Contemporary human beings have been fundamentally deterritorialized. Their original existential territories — bodies, domestic spaces, clans, cults — are no longer secured by a fixed ground; but henceforth they are indexed to a world of precarious representations and in perpetual motion. Young people are walking around the streets with Walkmans glued to their ears, and are habituated by refrains produced far, very far, from their homelands (2015, p. 97).

Chaos MediaAs Stephen Kennedy points out in Chaos Media: A Sonic Economy of Digital Space (Bloomsbury, 2015), these theoretical viewpoints “periodically cohere to form a ‘refrain'” (p. 130): “The refrain calms the chaos — settles things down — resolves anxiety…” (p. 130). Kennedy uses Foucault, Bergson, Bachelard, and Latour’s Actor Network Theory to draw his lines. He writes, “This is a book about space, digital space. As such, it is concerned with boundaries, thresholds, and borders” (p. viii). Music went from strictly live performances to portable recordings. Playback went from ephemeral events to the home hi-fi to the pocket player (see Bartmanski & Woodward, 2015; Bull, 2005; Frith, 2013; Levy, 2006; Zagorski-Thomas, 2014). Lines may be drawn, but they are not so easily maintained.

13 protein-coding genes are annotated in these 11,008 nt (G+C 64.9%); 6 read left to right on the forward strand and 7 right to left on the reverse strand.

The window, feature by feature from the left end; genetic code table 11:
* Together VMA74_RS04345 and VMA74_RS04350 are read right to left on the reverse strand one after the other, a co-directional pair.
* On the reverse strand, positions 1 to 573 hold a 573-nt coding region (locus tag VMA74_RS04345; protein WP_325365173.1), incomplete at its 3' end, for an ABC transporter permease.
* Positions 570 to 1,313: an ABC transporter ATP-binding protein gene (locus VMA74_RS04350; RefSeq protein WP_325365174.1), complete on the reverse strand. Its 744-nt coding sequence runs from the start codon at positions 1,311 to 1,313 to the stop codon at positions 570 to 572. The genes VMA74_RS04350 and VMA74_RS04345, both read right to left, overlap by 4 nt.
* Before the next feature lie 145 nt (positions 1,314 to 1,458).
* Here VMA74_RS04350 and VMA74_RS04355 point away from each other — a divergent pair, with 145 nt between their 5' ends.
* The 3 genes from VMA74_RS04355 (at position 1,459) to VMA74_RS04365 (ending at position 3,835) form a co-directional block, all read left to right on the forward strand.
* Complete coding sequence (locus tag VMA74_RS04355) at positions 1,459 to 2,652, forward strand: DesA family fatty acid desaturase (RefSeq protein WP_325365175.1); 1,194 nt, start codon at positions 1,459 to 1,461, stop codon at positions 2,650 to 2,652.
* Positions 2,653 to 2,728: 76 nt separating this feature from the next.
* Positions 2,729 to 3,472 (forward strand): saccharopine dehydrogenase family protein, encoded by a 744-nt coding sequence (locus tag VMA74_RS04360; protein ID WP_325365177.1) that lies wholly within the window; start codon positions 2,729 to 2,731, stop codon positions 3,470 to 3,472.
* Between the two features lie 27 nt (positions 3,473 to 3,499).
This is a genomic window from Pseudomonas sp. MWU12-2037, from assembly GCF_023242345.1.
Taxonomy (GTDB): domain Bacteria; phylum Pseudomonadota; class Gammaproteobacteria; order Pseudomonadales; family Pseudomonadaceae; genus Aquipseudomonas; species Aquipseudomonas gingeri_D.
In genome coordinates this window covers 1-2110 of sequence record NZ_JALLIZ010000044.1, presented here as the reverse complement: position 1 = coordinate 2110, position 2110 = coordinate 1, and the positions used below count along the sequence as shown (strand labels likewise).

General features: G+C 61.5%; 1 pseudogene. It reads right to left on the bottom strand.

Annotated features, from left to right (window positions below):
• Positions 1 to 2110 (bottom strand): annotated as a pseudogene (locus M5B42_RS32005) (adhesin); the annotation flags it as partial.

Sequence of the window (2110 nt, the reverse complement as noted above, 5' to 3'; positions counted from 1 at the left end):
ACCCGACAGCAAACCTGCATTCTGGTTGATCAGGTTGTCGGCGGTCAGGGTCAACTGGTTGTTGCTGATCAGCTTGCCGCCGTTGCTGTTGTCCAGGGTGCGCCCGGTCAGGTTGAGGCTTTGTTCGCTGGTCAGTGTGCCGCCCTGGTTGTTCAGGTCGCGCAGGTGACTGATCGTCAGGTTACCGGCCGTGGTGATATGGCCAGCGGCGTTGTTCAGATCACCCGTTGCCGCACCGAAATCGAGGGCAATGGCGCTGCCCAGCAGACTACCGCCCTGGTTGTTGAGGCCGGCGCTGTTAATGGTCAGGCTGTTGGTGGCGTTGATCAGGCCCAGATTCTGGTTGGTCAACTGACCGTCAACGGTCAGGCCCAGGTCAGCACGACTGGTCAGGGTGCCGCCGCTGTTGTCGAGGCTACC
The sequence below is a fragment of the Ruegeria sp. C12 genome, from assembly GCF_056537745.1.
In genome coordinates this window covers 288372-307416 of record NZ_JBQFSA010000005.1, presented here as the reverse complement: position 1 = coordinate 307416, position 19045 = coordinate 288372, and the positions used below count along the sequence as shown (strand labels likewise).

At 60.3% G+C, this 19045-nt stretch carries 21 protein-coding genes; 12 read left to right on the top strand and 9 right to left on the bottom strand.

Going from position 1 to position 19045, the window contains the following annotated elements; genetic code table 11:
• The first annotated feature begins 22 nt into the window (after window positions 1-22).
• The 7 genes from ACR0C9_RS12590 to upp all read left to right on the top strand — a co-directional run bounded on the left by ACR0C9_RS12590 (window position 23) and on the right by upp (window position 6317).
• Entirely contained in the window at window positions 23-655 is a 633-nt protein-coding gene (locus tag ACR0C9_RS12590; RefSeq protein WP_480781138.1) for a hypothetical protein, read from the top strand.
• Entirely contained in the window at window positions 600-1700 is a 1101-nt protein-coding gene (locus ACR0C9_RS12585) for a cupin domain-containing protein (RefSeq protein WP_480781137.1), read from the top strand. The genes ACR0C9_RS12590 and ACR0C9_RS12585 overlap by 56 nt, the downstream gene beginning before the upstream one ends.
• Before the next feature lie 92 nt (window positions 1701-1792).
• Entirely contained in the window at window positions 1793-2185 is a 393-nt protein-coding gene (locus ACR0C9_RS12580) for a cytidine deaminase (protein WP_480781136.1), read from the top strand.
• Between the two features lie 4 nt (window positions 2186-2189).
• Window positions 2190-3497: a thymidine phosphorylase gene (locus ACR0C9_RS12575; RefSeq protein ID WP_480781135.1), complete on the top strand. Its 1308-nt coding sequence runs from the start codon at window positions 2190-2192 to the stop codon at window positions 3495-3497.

Ross (2015) continues, “…it becomes clear that for all of her career Björk has created a body of work in which the landscape around her, she herself and the landscape inside of her – her blood, her organs, the sounds made by her and perceived by her – are all one universe of objects and subjects, subjects and objects, robots and humans, plants and animals, stone and volcanoes and oceans at the same time.” With nothing filtered out, we are the tone of our times.

References:

Bartmanski, Dominik & Woodward, Ian. (2015). Vinyl: The Analogue Record in the Digital Age. New York: Bloomsbury.